Listen, I don’t really know how to put this so let’s just dive right in: the Arctic Ocean has chlamydia, a possibility I bet you’d never considered before, because oceans are not out there rubbing their genitals together. But in a year that continues to sling outlandish horror after outlandish horror straight at our faces, perpetually one-upping itself in a race to the bottom, truly anything is possible. Including a large body of saltwater testing positive for “several new chlamydia-related species,” per CNN.
The type of chlamydia bacteria that humans swap back and forth as an STI is just one of many possible strains, though all of them require host organisms to survive. The Arctic’s chlamydiae were discovered in deep sea sediment, roughly two miles below the water’s surface in hydrothermal vents between Iceland, Norway, and Svalbard. These bacterial living conditions offered neither oxygen nor an identifiable host, and so it is reasonable to wonder: Who gave the Arctic chlamydia?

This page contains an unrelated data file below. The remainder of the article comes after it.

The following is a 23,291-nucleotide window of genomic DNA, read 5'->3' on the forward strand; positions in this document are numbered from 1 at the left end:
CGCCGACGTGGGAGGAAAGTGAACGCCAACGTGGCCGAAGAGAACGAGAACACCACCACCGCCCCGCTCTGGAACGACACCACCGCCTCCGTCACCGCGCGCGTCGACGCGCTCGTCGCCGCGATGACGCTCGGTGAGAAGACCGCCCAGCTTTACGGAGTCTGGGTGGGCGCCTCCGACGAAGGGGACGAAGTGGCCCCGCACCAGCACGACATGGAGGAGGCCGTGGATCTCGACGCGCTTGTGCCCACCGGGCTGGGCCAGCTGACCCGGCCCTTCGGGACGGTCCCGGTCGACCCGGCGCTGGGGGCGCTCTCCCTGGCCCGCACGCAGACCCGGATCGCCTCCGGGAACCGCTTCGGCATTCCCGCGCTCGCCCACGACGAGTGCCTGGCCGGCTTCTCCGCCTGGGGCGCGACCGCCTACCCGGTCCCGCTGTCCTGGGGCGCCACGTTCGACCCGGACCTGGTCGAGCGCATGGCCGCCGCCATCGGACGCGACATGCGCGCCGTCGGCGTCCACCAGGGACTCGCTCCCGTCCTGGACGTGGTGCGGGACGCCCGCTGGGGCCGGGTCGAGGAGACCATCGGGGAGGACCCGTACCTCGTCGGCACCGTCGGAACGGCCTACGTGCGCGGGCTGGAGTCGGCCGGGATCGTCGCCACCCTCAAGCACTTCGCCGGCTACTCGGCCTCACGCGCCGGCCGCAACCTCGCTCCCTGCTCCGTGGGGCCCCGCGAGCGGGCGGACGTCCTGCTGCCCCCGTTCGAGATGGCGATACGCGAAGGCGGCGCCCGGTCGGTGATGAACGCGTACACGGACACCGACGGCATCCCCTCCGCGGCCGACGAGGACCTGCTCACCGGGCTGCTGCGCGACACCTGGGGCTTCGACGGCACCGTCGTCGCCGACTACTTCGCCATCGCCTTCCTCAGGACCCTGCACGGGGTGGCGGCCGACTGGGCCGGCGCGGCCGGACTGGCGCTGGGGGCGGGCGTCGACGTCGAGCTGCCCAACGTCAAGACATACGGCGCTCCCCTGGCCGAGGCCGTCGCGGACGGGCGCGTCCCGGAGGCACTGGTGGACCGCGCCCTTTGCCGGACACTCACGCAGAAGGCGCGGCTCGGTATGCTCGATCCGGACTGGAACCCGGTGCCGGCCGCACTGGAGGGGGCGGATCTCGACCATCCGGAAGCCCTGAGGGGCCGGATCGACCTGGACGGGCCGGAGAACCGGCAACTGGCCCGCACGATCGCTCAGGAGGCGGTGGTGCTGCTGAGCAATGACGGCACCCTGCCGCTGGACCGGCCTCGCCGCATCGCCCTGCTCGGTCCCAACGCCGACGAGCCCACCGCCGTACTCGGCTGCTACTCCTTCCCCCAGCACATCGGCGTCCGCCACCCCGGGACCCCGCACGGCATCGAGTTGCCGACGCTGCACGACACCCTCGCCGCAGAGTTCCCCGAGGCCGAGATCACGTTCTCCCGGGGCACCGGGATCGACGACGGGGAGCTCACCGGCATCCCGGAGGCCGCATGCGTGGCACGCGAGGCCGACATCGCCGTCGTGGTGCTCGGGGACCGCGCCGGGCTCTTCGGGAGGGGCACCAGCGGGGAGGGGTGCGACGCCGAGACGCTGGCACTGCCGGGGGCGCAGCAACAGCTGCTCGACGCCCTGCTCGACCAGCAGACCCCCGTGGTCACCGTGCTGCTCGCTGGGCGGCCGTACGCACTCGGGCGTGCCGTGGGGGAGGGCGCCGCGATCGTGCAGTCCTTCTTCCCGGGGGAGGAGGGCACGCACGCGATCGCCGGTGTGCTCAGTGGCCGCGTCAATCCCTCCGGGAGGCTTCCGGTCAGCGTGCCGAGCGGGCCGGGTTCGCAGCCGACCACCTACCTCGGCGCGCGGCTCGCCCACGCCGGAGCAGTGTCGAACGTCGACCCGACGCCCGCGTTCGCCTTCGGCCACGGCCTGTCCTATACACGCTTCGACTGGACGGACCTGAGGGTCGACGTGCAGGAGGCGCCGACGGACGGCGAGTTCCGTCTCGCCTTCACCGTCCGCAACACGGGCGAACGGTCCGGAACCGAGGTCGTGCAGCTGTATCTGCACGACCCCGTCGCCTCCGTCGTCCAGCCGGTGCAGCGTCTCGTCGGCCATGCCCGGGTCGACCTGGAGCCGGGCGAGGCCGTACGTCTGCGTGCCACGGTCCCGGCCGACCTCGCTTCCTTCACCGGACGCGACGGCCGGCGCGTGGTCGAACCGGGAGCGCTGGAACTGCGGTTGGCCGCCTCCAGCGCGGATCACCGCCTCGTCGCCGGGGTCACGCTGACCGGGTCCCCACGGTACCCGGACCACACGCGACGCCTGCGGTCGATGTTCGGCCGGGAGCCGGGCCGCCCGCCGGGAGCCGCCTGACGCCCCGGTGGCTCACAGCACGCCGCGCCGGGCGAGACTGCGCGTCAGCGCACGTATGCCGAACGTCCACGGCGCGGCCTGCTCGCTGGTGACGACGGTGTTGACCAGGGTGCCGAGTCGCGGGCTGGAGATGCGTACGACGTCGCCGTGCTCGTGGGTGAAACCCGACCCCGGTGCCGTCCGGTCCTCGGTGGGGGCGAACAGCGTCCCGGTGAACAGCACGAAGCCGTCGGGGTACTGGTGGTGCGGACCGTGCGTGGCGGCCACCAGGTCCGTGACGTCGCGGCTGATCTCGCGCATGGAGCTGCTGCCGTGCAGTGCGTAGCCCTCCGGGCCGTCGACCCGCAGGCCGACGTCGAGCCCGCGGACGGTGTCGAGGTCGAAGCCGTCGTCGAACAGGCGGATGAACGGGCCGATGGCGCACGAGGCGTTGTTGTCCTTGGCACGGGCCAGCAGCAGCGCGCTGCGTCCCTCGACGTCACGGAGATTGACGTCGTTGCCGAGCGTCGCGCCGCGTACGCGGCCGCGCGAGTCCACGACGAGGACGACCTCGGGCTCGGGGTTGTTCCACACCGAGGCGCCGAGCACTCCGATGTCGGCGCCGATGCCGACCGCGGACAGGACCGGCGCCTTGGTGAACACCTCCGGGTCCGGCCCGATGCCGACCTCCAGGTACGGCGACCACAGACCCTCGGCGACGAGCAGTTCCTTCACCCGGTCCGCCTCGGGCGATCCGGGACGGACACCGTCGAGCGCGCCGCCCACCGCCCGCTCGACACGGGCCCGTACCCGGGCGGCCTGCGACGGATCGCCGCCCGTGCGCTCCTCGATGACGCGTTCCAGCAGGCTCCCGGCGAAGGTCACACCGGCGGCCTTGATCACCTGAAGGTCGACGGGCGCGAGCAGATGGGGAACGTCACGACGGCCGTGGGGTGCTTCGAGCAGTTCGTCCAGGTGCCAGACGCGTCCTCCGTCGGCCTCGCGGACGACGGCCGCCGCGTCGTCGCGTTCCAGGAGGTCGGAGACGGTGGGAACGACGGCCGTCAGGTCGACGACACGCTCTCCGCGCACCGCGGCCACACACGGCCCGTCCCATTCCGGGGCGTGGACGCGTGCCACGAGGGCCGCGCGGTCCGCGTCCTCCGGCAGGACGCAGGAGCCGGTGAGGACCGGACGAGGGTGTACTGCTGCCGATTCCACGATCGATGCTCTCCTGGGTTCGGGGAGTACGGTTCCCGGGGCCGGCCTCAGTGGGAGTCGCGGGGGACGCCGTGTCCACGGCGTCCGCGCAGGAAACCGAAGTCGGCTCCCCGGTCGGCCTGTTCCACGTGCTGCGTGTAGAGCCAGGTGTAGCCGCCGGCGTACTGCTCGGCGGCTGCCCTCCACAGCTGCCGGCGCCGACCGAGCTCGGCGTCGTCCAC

Well, no one, although researchers are also confused as to where the bacteria came from. “Finding Chlamydiae in this environment was completely unexpected,” the study’s lead author — Jennah Dharamshi, a PhD student at Uppsala University in Sweden — said in a news release announcing the findings, now published in Current Biology. “What on earth were they doing there?”
Researchers suspect the bacteria may have been feeding off other compounds in the sediment, but have not yet been able to replicate these new strains in a lab, so extreme was their natural environment. Still, one thing is clear: This area of the Arctic floor is absolutely crawling with chlamydiae. The scientists found it in 51 of 68 sediment samples they took. One of the strains they identified appears closely related to the one responsible for burning pee and strange discharge in humans, and this could tell us something about the pathogen’s evolution.
So here we are: the Arctic is rife with chlamydia and no one knows how it got there. 2020, baby!